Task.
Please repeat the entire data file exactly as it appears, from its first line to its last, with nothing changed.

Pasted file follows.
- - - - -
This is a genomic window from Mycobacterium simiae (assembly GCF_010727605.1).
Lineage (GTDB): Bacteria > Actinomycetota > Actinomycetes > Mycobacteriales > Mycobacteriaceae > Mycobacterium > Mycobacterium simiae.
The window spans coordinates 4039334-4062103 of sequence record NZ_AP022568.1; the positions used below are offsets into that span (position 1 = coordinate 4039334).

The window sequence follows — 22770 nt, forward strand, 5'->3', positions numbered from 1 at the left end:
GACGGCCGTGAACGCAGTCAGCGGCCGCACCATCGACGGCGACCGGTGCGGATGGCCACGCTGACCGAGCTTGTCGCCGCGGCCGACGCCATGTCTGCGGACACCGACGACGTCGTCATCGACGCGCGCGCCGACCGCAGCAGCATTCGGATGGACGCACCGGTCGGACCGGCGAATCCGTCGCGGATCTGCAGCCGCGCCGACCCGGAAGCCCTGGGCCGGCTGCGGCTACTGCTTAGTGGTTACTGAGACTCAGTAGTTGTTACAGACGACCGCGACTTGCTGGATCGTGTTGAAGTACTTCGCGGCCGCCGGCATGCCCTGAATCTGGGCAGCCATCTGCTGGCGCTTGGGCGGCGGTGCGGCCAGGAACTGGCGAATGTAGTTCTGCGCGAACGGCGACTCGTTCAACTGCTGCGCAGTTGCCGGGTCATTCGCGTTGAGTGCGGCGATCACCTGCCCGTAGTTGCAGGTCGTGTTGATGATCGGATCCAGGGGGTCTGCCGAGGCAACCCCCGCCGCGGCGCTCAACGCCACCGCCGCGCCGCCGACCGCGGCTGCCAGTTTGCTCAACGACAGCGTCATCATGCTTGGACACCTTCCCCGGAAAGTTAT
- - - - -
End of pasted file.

This is a genomic window from Mycobacterium simiae (assembly GCF_010727605.1).
Lineage (GTDB): Bacteria > Actinomycetota > Actinomycetes > Mycobacteriales > Mycobacteriaceae > Mycobacterium > Mycobacterium simiae.
The window spans coordinates 4039334-4062103 of sequence record NZ_AP022568.1; the positions used below are offsets into that span (position 1 = coordinate 4039334).

The window sequence follows — 22770 nt, forward strand, 5'->3', positions numbered from 1 at the left end:
GACGGCCGTGAACGCAGTCAGCGGCCGCACCATCGACGGCGACCGGTGCGGATGGCCACGCTGACCGAGCTTGTCGCCGCGGCCGACGCCATGTCTGCGGACACCGACGACGTCGTCATCGACGCGCGCGCCGACCGCAGCAGCATTCGGATGGACGCACCGGTCGGACCGGCGAATCCGTCGCGGATCTGCAGCCGCGCCGACCCGGAAGCCCTGGGCCGGCTGCGGCTACTGCTTAGTGGTTACTGAGACTCAGTAGTTGTTACAGACGACCGCGACTTGCTGGATCGTGTTGAAGTACTTCGCGGCCGCCGGCATGCCCTGAATCTGGGCAGCCATCTGCTGGCGCTTGGGCGGCGGTGCGGCCAGGAACTGGCGAATGTAGTTCTGCGCGAACGGCGACTCGTTCAACTGCTGCGCAGTTGCCGGGTCATTCGCGTTGAGTGCGGCGATCACCTGCCCGTAGTTGCAGGTCGTGTTGATGATCGGATCCAGGGGGTCTGCCGAGGCAACCCCCGCCGCGGCGCTCAACGCCACCGCCGCGCCGCCGACCGCGGCTGCCAGTTTGCTCAACGACAGCGTCATCATGCTTGGACACCTTCCCCGGAAAGTTAT